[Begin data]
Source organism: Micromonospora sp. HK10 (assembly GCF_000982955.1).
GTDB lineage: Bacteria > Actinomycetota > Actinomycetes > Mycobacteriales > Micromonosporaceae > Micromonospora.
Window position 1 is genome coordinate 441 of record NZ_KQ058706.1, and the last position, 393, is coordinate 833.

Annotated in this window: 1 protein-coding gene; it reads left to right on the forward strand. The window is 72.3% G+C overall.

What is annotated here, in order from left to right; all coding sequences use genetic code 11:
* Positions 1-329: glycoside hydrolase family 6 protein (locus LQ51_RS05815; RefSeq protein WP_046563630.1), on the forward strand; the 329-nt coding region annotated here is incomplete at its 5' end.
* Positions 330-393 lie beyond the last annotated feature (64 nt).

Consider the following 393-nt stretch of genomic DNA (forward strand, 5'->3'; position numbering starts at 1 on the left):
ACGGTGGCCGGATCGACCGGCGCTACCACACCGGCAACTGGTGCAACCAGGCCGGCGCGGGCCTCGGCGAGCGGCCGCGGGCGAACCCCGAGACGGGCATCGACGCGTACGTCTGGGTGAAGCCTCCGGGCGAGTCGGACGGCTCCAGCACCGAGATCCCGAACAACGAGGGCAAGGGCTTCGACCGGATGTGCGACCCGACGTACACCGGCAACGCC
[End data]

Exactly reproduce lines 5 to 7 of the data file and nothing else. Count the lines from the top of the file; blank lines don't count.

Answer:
What is annotated here, in order from left to right; all coding sequences use genetic code 11:
* Positions 1-329: glycoside hydrolase family 6 protein (locus LQ51_RS05815; RefSeq protein WP_046563630.1), on the forward strand; the 329-nt coding region annotated here is incomplete at its 5' end.
* Positions 330-393 lie beyond the last annotated feature (64 nt).